The Visibility And Invisibility Of Pigs, Part One: Pigs In The City
By Brett Mizelle, Ph.D. (guest blogger)
I have long been interested in “how distance and concealment operate as mechanisms of power in modern society,” as Timothy Pachirat has succinctly put it in the introduction to his important ethnographic study of the modern industrial cattle slaughterhouse.  Although the relationship between visibility and power can be tracked in a number of realms of American life, including the quiet development of the “carceral state” (more than six million people are under correctional supervision in the U.S.), it may perhaps be seen most clearly in the largely unacknowledged lives and deaths of food animals (more than 8.5 billion animals are slaughtered annually in the United States). The production of meat is accordingly an aspect of the human-animal relationship where, as Anat Pick notes, “relations of power operate in their exemplary purity (that is, operate with the fewest moral or material obstacles).” 
The invisibility of modern industrialized slaughter is well known to most animal activists. After all, we often point out, using a phrase attributed to but surely not originating from Sir Paul McCartney, “If slaughterhouses had glass walls, everyone would be a vegetarian.” In fact, the visibility and invisibility of animal slaughter (and of many food animals themselves, raised in confinement facilities that distance them from the public eye) has been a persistent theme in the story of human-animal relationships in the modern world.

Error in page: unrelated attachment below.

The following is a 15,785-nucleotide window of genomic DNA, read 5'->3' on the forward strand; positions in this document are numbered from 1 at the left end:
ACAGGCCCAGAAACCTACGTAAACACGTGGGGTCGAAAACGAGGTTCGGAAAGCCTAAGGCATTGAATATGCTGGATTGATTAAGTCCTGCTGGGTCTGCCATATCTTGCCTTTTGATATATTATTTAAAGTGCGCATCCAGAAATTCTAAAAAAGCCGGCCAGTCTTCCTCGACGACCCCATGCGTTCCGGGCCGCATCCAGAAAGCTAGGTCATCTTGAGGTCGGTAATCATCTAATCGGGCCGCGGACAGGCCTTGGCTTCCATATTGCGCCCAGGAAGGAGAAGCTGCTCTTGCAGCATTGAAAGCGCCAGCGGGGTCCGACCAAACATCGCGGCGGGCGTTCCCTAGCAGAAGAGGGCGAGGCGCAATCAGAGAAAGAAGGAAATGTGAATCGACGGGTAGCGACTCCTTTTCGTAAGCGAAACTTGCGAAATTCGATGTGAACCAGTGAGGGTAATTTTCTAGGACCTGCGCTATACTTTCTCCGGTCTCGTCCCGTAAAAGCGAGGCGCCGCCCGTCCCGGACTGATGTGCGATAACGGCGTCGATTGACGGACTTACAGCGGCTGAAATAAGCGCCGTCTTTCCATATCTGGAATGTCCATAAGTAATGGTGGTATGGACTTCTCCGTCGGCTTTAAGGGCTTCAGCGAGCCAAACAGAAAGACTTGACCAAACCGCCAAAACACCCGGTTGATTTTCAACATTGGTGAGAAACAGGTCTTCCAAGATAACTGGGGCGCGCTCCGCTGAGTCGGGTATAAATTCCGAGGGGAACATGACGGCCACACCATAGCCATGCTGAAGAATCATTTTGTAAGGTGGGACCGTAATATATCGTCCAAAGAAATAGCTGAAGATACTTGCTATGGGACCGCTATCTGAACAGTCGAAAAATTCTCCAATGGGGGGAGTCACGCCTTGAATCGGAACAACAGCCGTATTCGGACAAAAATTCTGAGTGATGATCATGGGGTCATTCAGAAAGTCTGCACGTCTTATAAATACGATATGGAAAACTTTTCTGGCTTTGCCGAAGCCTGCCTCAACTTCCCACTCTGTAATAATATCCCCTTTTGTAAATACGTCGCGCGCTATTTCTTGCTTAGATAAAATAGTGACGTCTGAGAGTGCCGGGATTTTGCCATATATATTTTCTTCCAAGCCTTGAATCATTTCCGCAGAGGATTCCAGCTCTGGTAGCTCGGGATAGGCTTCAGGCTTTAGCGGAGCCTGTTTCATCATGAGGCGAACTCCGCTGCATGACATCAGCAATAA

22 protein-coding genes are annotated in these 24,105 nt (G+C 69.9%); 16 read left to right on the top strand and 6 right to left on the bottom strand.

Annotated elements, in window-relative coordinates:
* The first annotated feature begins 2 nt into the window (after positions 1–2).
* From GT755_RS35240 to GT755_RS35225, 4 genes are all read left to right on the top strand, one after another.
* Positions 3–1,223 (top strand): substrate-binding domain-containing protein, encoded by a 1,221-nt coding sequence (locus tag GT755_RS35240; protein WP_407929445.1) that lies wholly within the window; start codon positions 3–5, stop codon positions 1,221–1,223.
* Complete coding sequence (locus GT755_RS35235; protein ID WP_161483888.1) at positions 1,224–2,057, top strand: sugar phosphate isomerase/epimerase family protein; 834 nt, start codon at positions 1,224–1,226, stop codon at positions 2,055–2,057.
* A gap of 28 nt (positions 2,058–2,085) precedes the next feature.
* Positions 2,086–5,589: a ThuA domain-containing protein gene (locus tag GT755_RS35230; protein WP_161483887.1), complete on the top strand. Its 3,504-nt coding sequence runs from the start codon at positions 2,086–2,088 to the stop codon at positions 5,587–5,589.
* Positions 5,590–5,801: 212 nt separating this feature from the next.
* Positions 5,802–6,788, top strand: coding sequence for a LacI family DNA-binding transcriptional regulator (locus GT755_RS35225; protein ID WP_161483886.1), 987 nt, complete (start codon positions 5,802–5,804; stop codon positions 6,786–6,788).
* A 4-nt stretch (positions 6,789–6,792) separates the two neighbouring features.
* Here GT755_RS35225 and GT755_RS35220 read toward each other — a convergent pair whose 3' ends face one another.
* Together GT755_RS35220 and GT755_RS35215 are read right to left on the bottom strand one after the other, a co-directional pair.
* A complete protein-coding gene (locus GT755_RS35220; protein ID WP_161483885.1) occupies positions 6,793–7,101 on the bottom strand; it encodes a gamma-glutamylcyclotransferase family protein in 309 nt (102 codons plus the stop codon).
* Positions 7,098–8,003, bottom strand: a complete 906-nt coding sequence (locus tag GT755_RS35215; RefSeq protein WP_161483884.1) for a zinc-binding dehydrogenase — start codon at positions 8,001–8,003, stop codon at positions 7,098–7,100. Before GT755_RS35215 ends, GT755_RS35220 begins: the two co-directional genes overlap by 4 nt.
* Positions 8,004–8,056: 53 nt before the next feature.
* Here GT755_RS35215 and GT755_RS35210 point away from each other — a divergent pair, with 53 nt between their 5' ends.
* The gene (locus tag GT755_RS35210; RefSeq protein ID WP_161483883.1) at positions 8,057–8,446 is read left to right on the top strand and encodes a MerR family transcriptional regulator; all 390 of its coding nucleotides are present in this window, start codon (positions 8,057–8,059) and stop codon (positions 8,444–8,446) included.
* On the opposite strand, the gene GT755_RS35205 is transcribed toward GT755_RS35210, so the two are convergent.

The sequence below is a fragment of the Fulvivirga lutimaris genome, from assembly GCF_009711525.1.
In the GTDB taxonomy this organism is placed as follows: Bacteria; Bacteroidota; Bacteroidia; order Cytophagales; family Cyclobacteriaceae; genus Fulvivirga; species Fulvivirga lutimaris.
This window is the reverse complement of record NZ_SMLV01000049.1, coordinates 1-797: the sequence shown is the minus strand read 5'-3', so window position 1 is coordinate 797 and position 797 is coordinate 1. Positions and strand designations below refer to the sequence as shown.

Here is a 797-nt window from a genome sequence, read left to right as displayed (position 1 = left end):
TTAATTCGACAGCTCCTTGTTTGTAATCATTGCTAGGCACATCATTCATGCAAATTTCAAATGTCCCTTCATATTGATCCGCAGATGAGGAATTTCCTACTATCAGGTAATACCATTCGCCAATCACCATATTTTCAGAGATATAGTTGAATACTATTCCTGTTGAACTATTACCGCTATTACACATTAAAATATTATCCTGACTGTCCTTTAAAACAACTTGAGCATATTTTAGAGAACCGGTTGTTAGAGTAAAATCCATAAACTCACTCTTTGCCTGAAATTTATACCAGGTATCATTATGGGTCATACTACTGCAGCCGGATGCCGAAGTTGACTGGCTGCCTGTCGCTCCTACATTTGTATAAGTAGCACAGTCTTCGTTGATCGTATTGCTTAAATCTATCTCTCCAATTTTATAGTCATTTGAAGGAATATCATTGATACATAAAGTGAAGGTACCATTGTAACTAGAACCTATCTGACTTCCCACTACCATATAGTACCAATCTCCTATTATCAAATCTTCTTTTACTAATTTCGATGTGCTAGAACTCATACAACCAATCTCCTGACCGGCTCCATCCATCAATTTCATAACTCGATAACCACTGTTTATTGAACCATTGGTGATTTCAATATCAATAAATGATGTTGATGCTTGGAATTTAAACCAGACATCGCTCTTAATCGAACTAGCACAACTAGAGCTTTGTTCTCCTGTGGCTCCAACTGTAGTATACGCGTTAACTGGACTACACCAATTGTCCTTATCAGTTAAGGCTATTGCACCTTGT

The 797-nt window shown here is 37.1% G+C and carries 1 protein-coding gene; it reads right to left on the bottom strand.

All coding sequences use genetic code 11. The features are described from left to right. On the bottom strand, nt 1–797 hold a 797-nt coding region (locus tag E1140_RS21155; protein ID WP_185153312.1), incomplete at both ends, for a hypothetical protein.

As a cultural historian who has been thinking and writing about pigs for the past several years, I would like to look at a few moments of animal visibility, ones noteworthy in part because they are literally unimaginable today. In this post, the first of two focused on the visibility and invisibility of pigs, I will examine the disappearance of pigs from American cities. While pigs were once ubiquitous in urban spaces, central to subsistence economies, the environment, and everyday life, they were increasingly seen as nuisances that generated tons of waste and injured people and property when loose. The removal of pigs from urban spaces had profound consequences for humans, animals, and the urban environment. Today, we are only likely to see pigs in our cities as meat in shops and restaurants and as representations, often as nostalgic and cute images of pigs in paint, fiberglass and bronze that ultimately work to obscure the killing and consumption of millions of animals.